CHOP Research Institute

Center for Applied Genomics

Today's Research Becomes Tomorrows Cure

CAG in the Press

Researchers from Children's Hospital of Philadelphia (CHOP) have shown there may be key genetic differences in the causes of attention-deficit hyperactivity disorder (ADHD) between African Americans and people of European ancestry, which may play an important part in how patients of different ethnic backgrounds respond to treatments for this condition.
Article by: PR Newswire; Sep 22, 2020

Researchers at the New Jersey Institute of Technology and CHOP have developed an algorithm through machine learning that helps predict sites of DNA methylation - a process that can change the activity of DNA without changing its overall structure. The algorithm can identify disease-causing mechanisms that would otherwise be missed by conventional screening methods.
Article by: National Science Foundation; Aug 14, 2020

Children’s Hospital of Philadelphia is among the recipients of a $75 million, five-year grant that will investigate the combination of genomic and environmental factors and their role in susceptibility to disease in diverse populations.
Article by: Cornerstone Blog; July 27, 2020

Ten US research centers will receive $61 million over 5 years to develop protocols for evaluating disease risk for diverse populations, based on genomic and environmental factors. The National Human Genome Research Institute (NHGRI), part of the National Institutes of Health (NIH), announced the awards July 1.
Article by: AJMC; July 10, 2020

The National Institutes of Health has announced the provision of funding for the Electronic Medical Records and Genomics (eMERGE) Genomic Risk Assessment and Management Network, which establish protocols and methodologies for improved genomic risk assessments for diverse populations and to integrate their use in clinical care. The eMERGE Network is supported by the National Human Genome Research Institute (NHGRI), part of NIH.
Article by:; July 1, 2020

10-year-old Daniel was a healthy active boy when his body began to swell. A massive overgrowth of his lymphatic system was overwhelming his major organs. Hakon Hakonarson, MD, PhD, Director of the Center for Applied Genomics, Children’s Hospital of Philadelphia said, 'He had such an overgrowth of the lymphatic vessels that he was leaking fluid into the pericardium, which is the membrane around the heart'. His team used zebrafish and a cancer drug to save his life.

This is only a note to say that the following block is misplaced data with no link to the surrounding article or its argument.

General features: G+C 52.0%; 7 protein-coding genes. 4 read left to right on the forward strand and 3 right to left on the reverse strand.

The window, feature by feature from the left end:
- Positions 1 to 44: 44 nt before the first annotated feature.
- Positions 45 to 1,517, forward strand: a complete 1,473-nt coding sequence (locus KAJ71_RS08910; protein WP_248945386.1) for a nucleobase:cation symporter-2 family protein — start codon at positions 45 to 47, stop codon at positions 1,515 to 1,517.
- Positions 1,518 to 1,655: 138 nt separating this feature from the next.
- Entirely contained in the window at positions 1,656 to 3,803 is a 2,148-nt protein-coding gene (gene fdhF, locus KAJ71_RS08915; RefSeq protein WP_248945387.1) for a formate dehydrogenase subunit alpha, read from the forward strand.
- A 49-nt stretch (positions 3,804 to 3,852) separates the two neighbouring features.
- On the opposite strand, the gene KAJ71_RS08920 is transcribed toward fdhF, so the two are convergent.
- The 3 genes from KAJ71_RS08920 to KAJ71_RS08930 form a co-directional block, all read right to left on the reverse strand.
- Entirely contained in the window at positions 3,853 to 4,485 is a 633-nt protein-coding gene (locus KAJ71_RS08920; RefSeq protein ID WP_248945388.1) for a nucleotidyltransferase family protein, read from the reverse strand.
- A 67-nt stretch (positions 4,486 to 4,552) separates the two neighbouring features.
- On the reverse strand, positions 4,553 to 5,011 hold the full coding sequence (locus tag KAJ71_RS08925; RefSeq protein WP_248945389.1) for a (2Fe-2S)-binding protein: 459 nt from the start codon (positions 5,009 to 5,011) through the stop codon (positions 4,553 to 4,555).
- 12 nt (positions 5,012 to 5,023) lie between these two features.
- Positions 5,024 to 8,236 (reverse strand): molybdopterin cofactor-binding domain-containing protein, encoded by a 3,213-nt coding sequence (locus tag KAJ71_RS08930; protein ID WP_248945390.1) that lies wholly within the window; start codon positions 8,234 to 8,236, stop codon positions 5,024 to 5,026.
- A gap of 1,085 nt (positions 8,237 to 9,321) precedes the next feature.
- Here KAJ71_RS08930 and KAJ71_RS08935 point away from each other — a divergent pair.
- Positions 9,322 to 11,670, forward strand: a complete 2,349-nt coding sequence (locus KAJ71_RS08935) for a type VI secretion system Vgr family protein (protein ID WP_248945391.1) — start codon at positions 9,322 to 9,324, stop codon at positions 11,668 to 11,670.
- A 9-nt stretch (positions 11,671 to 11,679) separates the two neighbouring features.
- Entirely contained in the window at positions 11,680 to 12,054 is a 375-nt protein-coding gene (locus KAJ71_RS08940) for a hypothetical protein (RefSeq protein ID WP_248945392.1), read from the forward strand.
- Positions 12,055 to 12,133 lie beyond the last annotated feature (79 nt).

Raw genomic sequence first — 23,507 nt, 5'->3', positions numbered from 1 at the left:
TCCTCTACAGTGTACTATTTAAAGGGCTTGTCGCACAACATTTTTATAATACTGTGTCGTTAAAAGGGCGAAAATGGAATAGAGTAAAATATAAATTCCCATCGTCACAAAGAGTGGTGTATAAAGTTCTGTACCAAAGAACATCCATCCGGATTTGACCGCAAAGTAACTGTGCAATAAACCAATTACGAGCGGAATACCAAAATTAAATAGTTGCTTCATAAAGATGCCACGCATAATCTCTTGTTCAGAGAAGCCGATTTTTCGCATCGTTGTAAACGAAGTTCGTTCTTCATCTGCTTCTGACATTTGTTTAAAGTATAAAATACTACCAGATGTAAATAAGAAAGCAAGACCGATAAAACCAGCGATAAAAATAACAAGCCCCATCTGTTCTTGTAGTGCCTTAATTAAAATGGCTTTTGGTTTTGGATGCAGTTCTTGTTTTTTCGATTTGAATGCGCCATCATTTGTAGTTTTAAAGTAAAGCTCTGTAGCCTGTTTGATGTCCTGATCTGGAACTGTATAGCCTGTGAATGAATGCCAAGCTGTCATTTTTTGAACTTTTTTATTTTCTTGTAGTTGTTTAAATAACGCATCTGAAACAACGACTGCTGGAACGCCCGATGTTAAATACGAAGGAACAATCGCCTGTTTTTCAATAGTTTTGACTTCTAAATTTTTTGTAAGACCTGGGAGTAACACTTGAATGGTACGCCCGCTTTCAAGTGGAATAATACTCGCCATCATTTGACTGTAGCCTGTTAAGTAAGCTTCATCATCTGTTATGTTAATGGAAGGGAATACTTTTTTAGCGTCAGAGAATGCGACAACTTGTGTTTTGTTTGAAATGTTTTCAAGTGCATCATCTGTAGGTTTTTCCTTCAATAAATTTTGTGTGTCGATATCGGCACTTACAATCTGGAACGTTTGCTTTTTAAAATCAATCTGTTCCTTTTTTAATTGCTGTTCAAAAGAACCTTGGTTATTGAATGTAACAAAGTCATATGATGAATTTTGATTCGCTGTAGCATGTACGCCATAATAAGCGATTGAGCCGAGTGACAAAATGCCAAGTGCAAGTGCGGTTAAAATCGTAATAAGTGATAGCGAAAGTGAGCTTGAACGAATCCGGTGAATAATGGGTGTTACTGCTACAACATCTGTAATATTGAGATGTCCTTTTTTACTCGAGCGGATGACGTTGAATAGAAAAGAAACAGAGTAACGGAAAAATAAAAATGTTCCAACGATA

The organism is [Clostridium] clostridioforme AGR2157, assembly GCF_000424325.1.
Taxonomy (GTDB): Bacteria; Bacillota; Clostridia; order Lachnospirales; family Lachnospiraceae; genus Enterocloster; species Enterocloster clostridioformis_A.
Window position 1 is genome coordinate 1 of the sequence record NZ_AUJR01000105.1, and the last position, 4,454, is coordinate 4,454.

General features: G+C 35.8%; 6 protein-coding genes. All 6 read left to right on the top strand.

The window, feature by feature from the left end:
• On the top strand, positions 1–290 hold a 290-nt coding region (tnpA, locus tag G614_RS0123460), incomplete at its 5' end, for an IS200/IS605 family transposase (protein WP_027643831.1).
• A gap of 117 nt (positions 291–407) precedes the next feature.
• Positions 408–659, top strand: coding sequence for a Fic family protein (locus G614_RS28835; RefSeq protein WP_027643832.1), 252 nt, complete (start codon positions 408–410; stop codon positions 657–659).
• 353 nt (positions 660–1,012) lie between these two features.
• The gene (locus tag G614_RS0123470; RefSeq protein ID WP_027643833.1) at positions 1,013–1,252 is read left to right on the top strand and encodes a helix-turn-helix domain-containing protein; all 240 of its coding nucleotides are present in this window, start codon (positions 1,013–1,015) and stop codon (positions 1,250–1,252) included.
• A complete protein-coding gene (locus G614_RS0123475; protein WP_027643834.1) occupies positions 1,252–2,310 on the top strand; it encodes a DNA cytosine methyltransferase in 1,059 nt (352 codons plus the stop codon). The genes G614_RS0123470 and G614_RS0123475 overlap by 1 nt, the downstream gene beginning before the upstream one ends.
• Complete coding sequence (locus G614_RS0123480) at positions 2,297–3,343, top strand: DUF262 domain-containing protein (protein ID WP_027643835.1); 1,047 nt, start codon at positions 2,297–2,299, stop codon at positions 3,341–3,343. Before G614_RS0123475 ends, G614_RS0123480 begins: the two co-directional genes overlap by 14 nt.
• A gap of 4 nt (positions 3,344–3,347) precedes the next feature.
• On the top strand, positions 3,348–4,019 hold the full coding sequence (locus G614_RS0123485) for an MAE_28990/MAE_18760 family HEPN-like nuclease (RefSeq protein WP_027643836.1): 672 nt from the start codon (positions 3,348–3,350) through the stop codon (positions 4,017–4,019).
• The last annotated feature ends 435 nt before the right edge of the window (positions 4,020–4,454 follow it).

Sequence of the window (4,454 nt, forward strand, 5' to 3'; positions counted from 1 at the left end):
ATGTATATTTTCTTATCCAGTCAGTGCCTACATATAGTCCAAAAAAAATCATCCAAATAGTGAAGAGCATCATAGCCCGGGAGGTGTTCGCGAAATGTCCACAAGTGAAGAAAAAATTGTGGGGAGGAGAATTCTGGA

Article by: UPMatters; November 16, 2019

The boy was quickly running out of options. His legs and belly were swelling like sponges, his lungs kept filling with fluid so badly that he needed an oxygen tank, and the extreme measures his physicians had tried worked only temporarily. But the boy lived. Born with a rare, complex genetic condition, he owes his life to zebrafish, the nearly transparent creatures that have become the go-to lab animal in countless studies of genetics, development, and disease. Hakonarson and his colleagues identified the mutation causing the boy’s illness, in which lymphatic vessels proliferate out of control and leak fluid into the lungs and other organs; engineered the mutation into zebrafish; waited for the fish to develop a piscine version of the boy’s disease; tested multiple drugs on the fish; found one that stopped the vessels’ kudzu-like growth; and got permission from federal health officials to try it on their young patient. It worked.
Article by: STAT; July 01, 2019

Benign prostatic hyperplasia (BPH) results in a significant public health burden due to the morbidity caused by the disease and many of the available remedies. As much as 70% of men over 70 will develop BPH. Few studies have been conducted to discover the genetic determinants of BPH risk. Understanding the biological basis for this condition may provide necessary insight for development of novel pharmaceutical therapies or risk prediction.
Article by: UroToday; April 28, 2019

Children’s Hospital of Philadelphia Research Institute recognizes the unique and remarkable trainees who have been nominated by their mentors across CHOP through the Distinguished Research Trainee Awards.
Article by: Children's Hospital of Philadelphia Research Institute; April 11, 2019

A new analysis of DNA from more than 20,000 people with autism identifies 12 regions in the genome that harbor inherited risk factors for the condition. The findings appear today in Nature Genetics.
Article by: Spectrum News; February 25, 2019